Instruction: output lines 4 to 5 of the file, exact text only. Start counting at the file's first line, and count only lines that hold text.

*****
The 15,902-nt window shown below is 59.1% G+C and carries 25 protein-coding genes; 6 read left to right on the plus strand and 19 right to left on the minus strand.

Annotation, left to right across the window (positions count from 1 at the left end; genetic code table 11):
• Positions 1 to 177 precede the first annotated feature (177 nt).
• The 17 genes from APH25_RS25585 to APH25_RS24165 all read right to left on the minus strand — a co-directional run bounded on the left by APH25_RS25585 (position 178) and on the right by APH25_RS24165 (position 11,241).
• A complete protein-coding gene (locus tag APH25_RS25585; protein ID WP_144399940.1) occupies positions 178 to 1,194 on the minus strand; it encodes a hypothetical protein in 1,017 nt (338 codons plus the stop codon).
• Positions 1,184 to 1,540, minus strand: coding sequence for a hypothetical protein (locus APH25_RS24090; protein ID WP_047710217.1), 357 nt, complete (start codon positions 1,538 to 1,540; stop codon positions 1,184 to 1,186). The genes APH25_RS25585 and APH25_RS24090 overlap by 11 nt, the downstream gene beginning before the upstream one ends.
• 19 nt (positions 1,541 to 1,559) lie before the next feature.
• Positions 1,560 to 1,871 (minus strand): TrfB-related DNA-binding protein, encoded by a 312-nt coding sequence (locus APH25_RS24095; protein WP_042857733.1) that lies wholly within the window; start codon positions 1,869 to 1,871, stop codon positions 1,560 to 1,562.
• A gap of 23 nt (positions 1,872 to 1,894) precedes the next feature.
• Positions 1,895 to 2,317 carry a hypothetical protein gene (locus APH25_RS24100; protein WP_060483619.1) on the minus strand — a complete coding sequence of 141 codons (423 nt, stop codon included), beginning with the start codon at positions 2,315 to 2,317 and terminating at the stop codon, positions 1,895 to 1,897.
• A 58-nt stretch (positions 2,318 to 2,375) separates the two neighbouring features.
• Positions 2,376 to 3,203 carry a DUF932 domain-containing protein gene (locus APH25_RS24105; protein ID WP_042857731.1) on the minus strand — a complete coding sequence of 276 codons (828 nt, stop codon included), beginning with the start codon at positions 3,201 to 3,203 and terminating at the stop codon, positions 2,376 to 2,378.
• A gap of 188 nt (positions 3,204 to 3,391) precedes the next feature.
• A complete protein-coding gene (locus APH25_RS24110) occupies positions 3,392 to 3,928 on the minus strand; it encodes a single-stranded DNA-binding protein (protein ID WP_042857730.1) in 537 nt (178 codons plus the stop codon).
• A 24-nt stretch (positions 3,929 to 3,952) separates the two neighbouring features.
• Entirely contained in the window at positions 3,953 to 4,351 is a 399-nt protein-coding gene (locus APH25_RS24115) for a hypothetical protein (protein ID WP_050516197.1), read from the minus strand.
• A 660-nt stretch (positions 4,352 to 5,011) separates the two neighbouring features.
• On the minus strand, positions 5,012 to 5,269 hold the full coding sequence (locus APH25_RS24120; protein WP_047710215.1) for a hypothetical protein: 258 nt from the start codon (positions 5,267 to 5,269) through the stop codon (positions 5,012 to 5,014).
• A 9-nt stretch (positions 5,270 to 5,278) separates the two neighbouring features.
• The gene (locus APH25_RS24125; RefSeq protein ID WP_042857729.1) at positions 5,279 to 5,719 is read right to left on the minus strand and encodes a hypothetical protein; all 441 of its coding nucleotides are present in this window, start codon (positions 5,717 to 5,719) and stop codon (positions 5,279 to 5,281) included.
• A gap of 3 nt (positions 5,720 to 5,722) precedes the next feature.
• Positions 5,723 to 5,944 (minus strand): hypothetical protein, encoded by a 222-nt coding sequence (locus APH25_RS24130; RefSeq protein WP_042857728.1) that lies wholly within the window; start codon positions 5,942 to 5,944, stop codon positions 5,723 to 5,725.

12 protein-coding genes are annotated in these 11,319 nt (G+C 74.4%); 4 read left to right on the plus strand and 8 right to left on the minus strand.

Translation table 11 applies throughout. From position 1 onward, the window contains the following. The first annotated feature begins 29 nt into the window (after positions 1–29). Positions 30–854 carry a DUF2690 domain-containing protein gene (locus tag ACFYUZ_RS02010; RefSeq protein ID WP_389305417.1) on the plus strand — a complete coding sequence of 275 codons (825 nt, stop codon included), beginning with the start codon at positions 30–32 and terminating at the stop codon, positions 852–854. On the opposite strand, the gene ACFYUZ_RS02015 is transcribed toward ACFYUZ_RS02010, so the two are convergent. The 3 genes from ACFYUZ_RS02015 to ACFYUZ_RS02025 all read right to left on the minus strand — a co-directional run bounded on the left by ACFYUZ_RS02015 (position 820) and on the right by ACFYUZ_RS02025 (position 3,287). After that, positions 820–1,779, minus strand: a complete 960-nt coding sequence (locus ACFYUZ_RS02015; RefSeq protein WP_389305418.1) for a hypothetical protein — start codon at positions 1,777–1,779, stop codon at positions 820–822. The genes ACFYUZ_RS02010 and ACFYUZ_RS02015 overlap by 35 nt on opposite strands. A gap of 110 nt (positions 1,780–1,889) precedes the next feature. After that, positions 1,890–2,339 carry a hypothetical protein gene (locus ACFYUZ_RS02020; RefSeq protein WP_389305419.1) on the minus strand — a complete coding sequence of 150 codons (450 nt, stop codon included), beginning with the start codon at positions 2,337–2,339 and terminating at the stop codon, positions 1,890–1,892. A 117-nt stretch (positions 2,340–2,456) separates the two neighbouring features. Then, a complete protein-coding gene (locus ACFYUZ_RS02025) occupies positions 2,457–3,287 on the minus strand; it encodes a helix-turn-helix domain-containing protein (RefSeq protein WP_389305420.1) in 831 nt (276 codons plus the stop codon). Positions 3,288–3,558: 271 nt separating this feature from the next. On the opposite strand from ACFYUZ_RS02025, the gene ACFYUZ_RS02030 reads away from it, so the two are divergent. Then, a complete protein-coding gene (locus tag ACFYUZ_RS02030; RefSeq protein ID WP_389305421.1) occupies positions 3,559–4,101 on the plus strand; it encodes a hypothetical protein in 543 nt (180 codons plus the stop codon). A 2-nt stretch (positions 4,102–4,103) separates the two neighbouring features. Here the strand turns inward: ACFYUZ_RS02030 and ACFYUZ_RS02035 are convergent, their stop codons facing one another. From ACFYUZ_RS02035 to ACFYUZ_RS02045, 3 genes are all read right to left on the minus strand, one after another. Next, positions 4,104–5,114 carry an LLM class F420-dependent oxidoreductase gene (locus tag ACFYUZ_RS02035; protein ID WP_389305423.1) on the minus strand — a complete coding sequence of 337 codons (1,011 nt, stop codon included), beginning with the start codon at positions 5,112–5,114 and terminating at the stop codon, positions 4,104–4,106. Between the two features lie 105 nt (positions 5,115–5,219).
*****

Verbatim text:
• The 17 genes from APH25_RS25585 to APH25_RS24165 all read right to left on the minus strand — a co-directional run bounded on the left by APH25_RS25585 (position 178) and on the right by APH25_RS24165 (position 11,241).
• A complete protein-coding gene (locus tag APH25_RS25585; protein ID WP_144399940.1) occupies positions 178 to 1,194 on the minus strand; it encodes a hypothetical protein in 1,017 nt (338 codons plus the stop codon).